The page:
The Rockvue Capital paper fund returned 6.08% during the 2Q 2019, outpacing the S&P 500 by over 300bps. Year to date, the Fund has returned 22.70% compared to the S&P 500 return of 16.54%. I stress that any short-term performance be taken with a grain of salt, as the Fund should stand on its five-year track record. We take concentrated bets in a select number of businesses. As a result, our performance may deviate significantly compared to the broader market; sometimes to our benefit, sometimes to our detriment.
The Fund holds a collection of great businesses that generate cash, are led by incentivized management and have long run-ways for growth and multiple expansion. During the second quarter, the market rewarded a handful of our holdings through share price appreciation. At the same time, a few of the Fund’s highest conviction ideas remain stuck in the voting machine phase of Mr. Market’s lifecycle.
Over the course of this letter we’ll dive into the following:
- Our top holdings
- Provide commentary on select investments (and a new short)
- The allure of higher prices
- The value of not being the smartest guy in the room
Although we released the letter weeks after quarter-end, performance stats are from 04/01/2019 – 06/30/2019.
The Fund’s top five holdings are (in order): Discovery Communications (DISCA), Construction Partners (ROAD), Garrett Motion (GTX), frontdoor, Inc. (FTDR) and GrafTech (EAF).
DISCA, FTDR and ROAD drove a significant part of the Fund’s returns for the quarter. For reference, ROAD returned 20%, FTDR 27% and DISCA 10.6%. When three of your top five holdings generate double-digit returns, the Fund will do well. Yet, it’s at this point I redirect your attention to the last sentence in the opening paragraph of the letter.
During the quarter we preyed on Mr. Market’s erratic mood swings and added to each of the top five positions. At one point, DISCA made up close to 20% of the Fund’s assets — the highest any position has reached in Fund’s history. ROAD leap-frogged GTX and FTDR due to increased purchasing and share price appreciation. As it stands, we’re not looking to add to our 12% position unless shares drop from current valuations.
Share Price Not Reflecting Intrinsic Value
GrafTech (EAF) and Target Hospitality (TH) continue to drag on the Fund’s performance, with shares falling 13% and 10%. While frustrating, we remain encouraged as both businesses are operating well. GrafTech is on pace to generate around $800M in FCF in 2019, implying a FCF yield of 24%. Paying 4x earnings for a 24% FCF yielding business is a bet the Fund will take any day.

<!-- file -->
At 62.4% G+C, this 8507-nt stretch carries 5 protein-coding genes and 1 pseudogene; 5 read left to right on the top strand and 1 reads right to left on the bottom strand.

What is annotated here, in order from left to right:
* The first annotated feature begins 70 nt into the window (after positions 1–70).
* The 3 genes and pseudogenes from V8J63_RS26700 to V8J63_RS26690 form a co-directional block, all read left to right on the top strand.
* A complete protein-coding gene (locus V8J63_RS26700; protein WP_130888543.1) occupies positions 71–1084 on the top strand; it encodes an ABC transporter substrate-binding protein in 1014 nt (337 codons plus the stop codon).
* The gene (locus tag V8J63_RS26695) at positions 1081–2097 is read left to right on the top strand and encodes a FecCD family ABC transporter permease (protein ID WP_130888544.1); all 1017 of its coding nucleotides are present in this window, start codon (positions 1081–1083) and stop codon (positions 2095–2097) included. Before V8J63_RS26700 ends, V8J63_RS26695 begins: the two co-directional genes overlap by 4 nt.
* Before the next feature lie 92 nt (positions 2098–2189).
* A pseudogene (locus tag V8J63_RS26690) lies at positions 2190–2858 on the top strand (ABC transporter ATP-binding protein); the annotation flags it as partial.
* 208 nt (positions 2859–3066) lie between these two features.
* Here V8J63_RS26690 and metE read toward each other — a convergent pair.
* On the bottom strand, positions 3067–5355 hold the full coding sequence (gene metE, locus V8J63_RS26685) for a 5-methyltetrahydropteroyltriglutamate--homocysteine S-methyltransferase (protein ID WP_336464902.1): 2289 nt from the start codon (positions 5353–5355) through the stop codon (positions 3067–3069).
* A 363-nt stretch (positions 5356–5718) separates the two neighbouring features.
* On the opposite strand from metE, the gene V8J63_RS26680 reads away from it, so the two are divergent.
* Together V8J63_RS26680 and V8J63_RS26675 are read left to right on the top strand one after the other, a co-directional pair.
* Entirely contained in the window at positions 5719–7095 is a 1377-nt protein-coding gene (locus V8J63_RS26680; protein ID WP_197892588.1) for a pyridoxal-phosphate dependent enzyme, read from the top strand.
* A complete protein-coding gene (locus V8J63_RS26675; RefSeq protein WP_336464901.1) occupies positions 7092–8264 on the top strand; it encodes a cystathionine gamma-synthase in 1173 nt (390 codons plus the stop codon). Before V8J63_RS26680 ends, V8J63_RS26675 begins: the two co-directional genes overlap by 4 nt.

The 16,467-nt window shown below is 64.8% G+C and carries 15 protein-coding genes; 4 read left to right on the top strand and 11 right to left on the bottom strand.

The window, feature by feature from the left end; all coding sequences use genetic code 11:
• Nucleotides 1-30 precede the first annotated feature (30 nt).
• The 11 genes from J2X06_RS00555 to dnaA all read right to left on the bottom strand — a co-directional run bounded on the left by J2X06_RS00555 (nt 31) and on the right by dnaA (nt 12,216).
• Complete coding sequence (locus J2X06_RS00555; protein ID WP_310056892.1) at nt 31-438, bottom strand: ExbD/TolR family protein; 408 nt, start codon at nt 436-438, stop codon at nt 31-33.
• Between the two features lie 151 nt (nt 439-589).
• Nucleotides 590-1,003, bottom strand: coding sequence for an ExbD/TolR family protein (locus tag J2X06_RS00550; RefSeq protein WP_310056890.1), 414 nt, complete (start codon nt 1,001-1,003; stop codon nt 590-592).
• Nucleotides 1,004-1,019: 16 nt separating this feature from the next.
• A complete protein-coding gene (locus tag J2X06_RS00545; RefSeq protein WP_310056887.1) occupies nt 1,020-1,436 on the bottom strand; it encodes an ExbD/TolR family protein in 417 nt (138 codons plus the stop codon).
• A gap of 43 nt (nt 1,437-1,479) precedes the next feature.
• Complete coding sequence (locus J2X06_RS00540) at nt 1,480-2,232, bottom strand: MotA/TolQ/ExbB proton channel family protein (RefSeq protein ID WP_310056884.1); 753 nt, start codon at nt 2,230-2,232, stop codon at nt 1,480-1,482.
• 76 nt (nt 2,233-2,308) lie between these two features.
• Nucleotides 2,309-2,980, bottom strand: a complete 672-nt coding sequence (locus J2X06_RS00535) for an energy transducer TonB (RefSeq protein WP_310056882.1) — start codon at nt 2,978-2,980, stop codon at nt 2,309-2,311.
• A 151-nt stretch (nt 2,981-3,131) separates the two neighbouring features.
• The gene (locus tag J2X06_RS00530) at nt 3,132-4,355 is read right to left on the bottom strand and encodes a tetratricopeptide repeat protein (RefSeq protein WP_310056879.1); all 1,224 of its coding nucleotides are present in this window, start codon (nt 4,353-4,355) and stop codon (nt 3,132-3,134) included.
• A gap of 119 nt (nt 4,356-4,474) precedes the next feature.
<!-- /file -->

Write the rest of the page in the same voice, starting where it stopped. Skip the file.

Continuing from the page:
Target Hospitality’s shares followed similar paths with that of most SPACs — straight downwards. While share prices fell, the earnings and news from the company were positive. Management revised full-year 2019 guidance upwards during their latest earnings report. CEO Brad Archer bought $300K worth of stock. Capping it off, TH broke ground on new 200-bed and 400-bed projects within the Permian/Delaware Basins.
We continue to look for spots to add to TH. Looking back, we made the mistake of taking too large of a position early on in our investment horizon. This mistake has restricted us from averaging down in the position as share prices fell. We’ve added this mistake into our “Try Not To Make Again” pile.
We’re hopeful Mr. Market will realize the true intrinsic value of both assets. Unfortunately, we don’t know when that will be.
New Short: Under Armour, Inc. (UAA)
To be transparent, I’m not great at shorting. The Fund hasn’t lost a lot shorting, but it hasn’t made significant sums either. I prefer to spend 99% of my time searching for businesses we can invest in for long periods of time — letting the nature of compounding work in our favor. But sometimes I come across a business whose valuation doesn’t make sense. One such business is Under Armour (UAA).
The short thesis for UAA is simple. Here’s a business that’s reported -3% sales growth in their “best” market (the US) for the last three consecutive quarters but trades at 60x 2019 earnings and 21x 2019 EBITDA. Bolstered by robust 12% international growth, total sales growth is a meager 1% through 2H 2019.
I don’t see a world in which it makes sense to pay 60x earnings for sub 5% top-line growth, let alone 1%. In fact, the company’s failed to break 5% revenue growth over the last two years — yet still commands a 60x multiple. Have I mentioned the company is in the retail space?
When comparing Under Armour to a competitor, such as Lululemon (LULU), the overvaluation becomes even clearer. LULU’s grown top-line revenues by 13% and 24% over the last two years respectively. Shockingly, LULU sports a lower multiple than its struggling peer. You can buy LULU shares for less than 40x next years earnings. Not only does LULU make better-feeling performance wear (anecdotal), but you can buy the business at a 33% cheaper valuation than UAA.